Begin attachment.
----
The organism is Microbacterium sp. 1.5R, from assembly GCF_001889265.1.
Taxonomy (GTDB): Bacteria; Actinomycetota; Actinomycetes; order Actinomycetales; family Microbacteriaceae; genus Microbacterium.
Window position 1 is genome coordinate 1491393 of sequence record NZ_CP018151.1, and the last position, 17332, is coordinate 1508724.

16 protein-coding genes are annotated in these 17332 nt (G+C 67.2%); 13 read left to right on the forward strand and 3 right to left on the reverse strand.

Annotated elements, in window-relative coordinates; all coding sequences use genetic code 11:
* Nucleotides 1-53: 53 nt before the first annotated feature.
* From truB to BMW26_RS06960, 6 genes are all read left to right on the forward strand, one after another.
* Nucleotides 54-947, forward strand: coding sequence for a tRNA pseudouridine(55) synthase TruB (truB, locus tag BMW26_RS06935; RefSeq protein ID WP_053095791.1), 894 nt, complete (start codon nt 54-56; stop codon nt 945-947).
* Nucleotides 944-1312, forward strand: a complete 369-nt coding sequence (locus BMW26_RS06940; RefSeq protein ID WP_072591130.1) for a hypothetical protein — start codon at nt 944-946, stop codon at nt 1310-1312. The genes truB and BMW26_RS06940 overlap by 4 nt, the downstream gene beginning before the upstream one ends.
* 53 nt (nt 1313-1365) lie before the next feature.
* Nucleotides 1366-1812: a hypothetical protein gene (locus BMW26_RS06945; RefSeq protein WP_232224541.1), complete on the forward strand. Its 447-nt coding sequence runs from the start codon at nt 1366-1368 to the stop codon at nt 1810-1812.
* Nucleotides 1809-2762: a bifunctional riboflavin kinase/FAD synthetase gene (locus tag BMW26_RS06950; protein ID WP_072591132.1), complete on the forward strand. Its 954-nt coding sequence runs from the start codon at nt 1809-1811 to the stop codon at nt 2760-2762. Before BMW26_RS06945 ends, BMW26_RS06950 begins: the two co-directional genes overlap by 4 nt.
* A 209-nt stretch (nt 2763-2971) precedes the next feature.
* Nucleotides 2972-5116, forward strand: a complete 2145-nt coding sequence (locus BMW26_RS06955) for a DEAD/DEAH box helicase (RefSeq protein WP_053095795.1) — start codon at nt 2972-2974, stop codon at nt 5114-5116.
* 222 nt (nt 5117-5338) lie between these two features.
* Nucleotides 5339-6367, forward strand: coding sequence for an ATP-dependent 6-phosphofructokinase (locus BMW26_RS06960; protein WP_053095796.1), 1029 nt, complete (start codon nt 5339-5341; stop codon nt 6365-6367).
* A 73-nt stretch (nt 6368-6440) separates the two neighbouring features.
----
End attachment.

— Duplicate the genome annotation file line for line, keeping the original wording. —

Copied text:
The organism is Microbacterium sp. 1.5R, from assembly GCF_001889265.1.
Taxonomy (GTDB): Bacteria; Actinomycetota; Actinomycetes; order Actinomycetales; family Microbacteriaceae; genus Microbacterium.
Window position 1 is genome coordinate 1491393 of sequence record NZ_CP018151.1, and the last position, 17332, is coordinate 1508724.

16 protein-coding genes are annotated in these 17332 nt (G+C 67.2%); 13 read left to right on the forward strand and 3 right to left on the reverse strand.

Annotated elements, in window-relative coordinates; all coding sequences use genetic code 11:
* Nucleotides 1-53: 53 nt before the first annotated feature.
* From truB to BMW26_RS06960, 6 genes are all read left to right on the forward strand, one after another.
* Nucleotides 54-947, forward strand: coding sequence for a tRNA pseudouridine(55) synthase TruB (truB, locus tag BMW26_RS06935; RefSeq protein ID WP_053095791.1), 894 nt, complete (start codon nt 54-56; stop codon nt 945-947).
* Nucleotides 944-1312, forward strand: a complete 369-nt coding sequence (locus BMW26_RS06940; RefSeq protein ID WP_072591130.1) for a hypothetical protein — start codon at nt 944-946, stop codon at nt 1310-1312. The genes truB and BMW26_RS06940 overlap by 4 nt, the downstream gene beginning before the upstream one ends.
* 53 nt (nt 1313-1365) lie before the next feature.
* Nucleotides 1366-1812: a hypothetical protein gene (locus BMW26_RS06945; RefSeq protein WP_232224541.1), complete on the forward strand. Its 447-nt coding sequence runs from the start codon at nt 1366-1368 to the stop codon at nt 1810-1812.
* Nucleotides 1809-2762: a bifunctional riboflavin kinase/FAD synthetase gene (locus tag BMW26_RS06950; protein ID WP_072591132.1), complete on the forward strand. Its 954-nt coding sequence runs from the start codon at nt 1809-1811 to the stop codon at nt 2760-2762. Before BMW26_RS06945 ends, BMW26_RS06950 begins: the two co-directional genes overlap by 4 nt.
* A 209-nt stretch (nt 2763-2971) precedes the next feature.
* Nucleotides 2972-5116, forward strand: a complete 2145-nt coding sequence (locus BMW26_RS06955) for a DEAD/DEAH box helicase (RefSeq protein WP_053095795.1) — start codon at nt 2972-2974, stop codon at nt 5114-5116.
* 222 nt (nt 5117-5338) lie between these two features.
* Nucleotides 5339-6367, forward strand: coding sequence for an ATP-dependent 6-phosphofructokinase (locus BMW26_RS06960; protein WP_053095796.1), 1029 nt, complete (start codon nt 5339-5341; stop codon nt 6365-6367).
* A 73-nt stretch (nt 6368-6440) separates the two neighbouring features.